Province celebrates Kitchener area volunteers

Archived Release

Province celebrates Kitchener area volunteers

Ministry of Citizenship and Immigration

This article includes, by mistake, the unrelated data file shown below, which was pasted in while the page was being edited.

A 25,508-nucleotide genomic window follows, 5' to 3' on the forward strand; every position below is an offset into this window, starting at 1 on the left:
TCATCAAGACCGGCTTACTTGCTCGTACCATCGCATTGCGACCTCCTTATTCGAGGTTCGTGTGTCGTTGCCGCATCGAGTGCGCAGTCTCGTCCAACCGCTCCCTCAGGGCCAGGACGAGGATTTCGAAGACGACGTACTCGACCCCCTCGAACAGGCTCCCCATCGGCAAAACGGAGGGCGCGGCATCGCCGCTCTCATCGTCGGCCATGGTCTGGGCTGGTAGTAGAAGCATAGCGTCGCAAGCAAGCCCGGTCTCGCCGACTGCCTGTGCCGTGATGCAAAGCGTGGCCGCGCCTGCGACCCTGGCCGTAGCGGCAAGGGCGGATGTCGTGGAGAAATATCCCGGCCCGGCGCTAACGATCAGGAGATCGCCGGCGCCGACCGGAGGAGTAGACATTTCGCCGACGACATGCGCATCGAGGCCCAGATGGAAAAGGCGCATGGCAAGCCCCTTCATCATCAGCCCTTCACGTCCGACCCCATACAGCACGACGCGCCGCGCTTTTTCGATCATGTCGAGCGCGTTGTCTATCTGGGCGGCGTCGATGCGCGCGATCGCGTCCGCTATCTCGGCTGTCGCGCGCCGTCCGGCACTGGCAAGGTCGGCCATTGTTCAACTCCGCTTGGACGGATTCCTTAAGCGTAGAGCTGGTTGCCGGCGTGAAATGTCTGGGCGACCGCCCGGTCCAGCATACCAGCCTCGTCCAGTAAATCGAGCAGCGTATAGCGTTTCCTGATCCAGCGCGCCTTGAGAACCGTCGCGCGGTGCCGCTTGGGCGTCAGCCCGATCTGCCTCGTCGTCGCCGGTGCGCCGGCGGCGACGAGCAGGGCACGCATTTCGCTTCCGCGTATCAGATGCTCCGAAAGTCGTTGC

KITCHENER, ON, April 19 - Ontario honoured 229 Kitchener area volunteers at the Volunteer Service Awards this evening for their contributions to the community, said Ontario Citizenship and Immigration Minister Mike Colle. "Volunteers build communities," said Minister Colle. "The Volunteer Service Awards and the June Callwood Outstanding Achievement Awards for Voluntarism provide an opportunity to recognize those people who give their time and effort to our communities." A June Callwood Outstanding Achievement Award was presented to The Minto Arts Council for exemplary voluntary contributions to the community. Now in its tenth year, the Minto Arts Council is a non-profit, volunteer directed organization designed to promote and encourage participation in and enjoyment of the arts and heritage in Minto and surrounding area. The group is a leader of arts and culture in the community by organizing exhibits and art shows, promoting local musicians, sponsoring student arts awards and developing partnerships with other volunteer associations. This year the June Callwood Outstanding Achievement Award for Voluntarism will go to 14 recipients for their extraordinary leadership. The first award was presented this year in London, Ontario on March 29th. The award was renamed to honour Ms. Callwood, earlier this year by Premier McGuinty. Previously, the award had been called the Outstanding Achievement Award for Voluntarism. More than 9,000 people from across the province will receive Volunteer Service Awards this year. The awards are now in their 21st year. Disponible en français www.citizenship.gov.on.ca Backgrounder ------------------------------------------------------------------------- THE ONTARIO VOLUNTEER SERVICE AWARDS Contact Info Purpose The Volunteer Service Awards are a way for the government of Ontario to recognize the millions of Ontarians who volunteer. By submitting a nomination, individuals and organizations can help ensure that Ontario's volunteers receive the recognition they deserve. Recognizing Continuous Service The Volunteer Service Awards recognize volunteers for their continuous years of commitment and service to an organization. Youth volunteers (under the age of 24) are recognized for two or more years of continuous service. Adults are recognized for 5, 10, 15, 20, 25, 30, 40, 50 or more years of continuous service. In recognition of exceptionally long-term commitment, a Volunteer Service Award for 60 years and over has been introduced. Eligibility The Ontario Volunteer Service Awards are presented to individuals who contribute consecutive years of service to an organization within Ontario, and whose work is characterized by the following: - Volunteer time given to the same group on an ongoing and active basis. (Membership alone is not a qualification for recognition). - Volunteer services are performed outside the normal course of professional or business duties. Organizations that have been in existence for a minimum of five years may complete a nomination. Each organization may nominate up to seven volunteers. At least one of the volunteers must be a youth. Organizations nominating only adults are limited to six nominees. Nominators must attest to the accuracy of the information provided for each volunteer by signing a certification clause on the nomination form for this program. What Recipients Receive Volunteer Service Award recipients are presented with stylized trillium pins and personalized certificates at special ceremonies held across the province. Pins and certificates each correspond to the length of service being recognized. Recipients receive an invitation to attend the ceremony with one guest. Each organization making a nomination is also invited to have two representatives attend the ceremony. THE JUNE CALLWOOD OUTSTANDING ACHIEVEMENT AWARD FOR VOLUNTARISM Purpose The June Callwood Outstanding Achievement Awards for Voluntarism in Ontario, formerly the Outstanding Achievement Award for Voluntarism, recognize extraordinary leadership, innovation and creativity. Each year, up to 20 awards are given to a select group of individuals, organizations and businesses that have made superlative contributions to their communities and the province through voluntary action. Eligibility Individuals, groups and businesses that have made lasting and meaningful contributions, or provided significant support to the volunteer activities of: community and not-for-profit organizations or associations; co-operatives; boards; commissions; businesses; government ministries that directly recruit volunteers; art/educational/correctional institutions and schools; municipalities; long-term care facilities and hospitals. Recipient Selection Process An independent selection committee reviews the nominations and selects up to 20 recipients. The committee is made up of individuals from across Ontario and represents a variety of disciplines. Timing of the Award Presentations The June Callwood Outstanding Achievement Awards for Voluntarism in Ontario are presented at various Volunteer Service Awards across the province. Invitations are extended to each recipient and the nominator. What Recipients Receive June Callwood Outstanding Achievement Award recipients are presented with a stylized trillium award and a personalized certificate. Disponible en français www.citizenship.gov.on.ca Backgrounder ------------------------------------------------------------------------- VOLUNTEERING IN ONTARIO Volunteer History in Canada - Volunteers established the earliest hospitals, homes for the aged and other health and welfare agencies in Canada. - Volunteers established the YMCA in 1851, the St. John Ambulance in 1877, the Red Cross in 1896 and the Victorian Order of Nurses in 1897. The Voluntary Sector - There are about 45,000 incorporated, non-profit groups in Ontario active in health, recreation, the arts, social services, newcomer settlement, education, religion, the environment and other fields. - The vast majority of non-profits are small and medium sized. More than half of non-profits are run exclusively by volunteers. - A survey by Infrastructure Canada found 82 per cent of Ontarians consider volunteer organizations to be the most important contributors to modern life in our communities. Supporting Charitable and Non-Profit Organizations: - Statistics Canada values Ontario volunteers time at over $10 billion annually, and charitable contributions at over $4.4 billion. - Over 5 million Ontarians volunteer yearly contributing over 800 million annual volunteer hours - equivalent to more than 400 000 full-time jobs. - The volunteer rate among Ontarians aged 15 and over is 50 per cent. The national average is 45 per cent. - 86 per cent of Ontarians participate in informal volunteering by helping others directly. The national average is 83 per cent. - Over half of Ontarians aged 45-54 volunteer, contributing an average of 137 volunteer hours annually. - Almost half of Ontarians aged 55-64 volunteer, contributing an average of 120 volunteer hours annually. - Ontario's youth, 15-24 year olds, volunteer at a rate of 63 per cent. The national average is 55 per cent. - Ontario's lowest volunteer rate - 39 per cent - is among seniors 65 and older; however seniors who do volunteer, volunteer the greatest number of hours. Sources: Statistics Canada 2004 Survey on Giving, Volunteering and Participation National Survey of Nonprofit and Voluntary Organizations 2003 Disponible en français www.citizenship.gov.on.ca For further information: Lily Pavlovic, Communications Branch, (416) 314-7725 HELP | CONTACT US | PRIVACY | IMPORTANT NOTICES © Queen's Printer for Ontario, 2008-2009 — Last Modified: February 15, 2009 For further information: Lily Pavlovic, Communications Branch, (416) 314-7725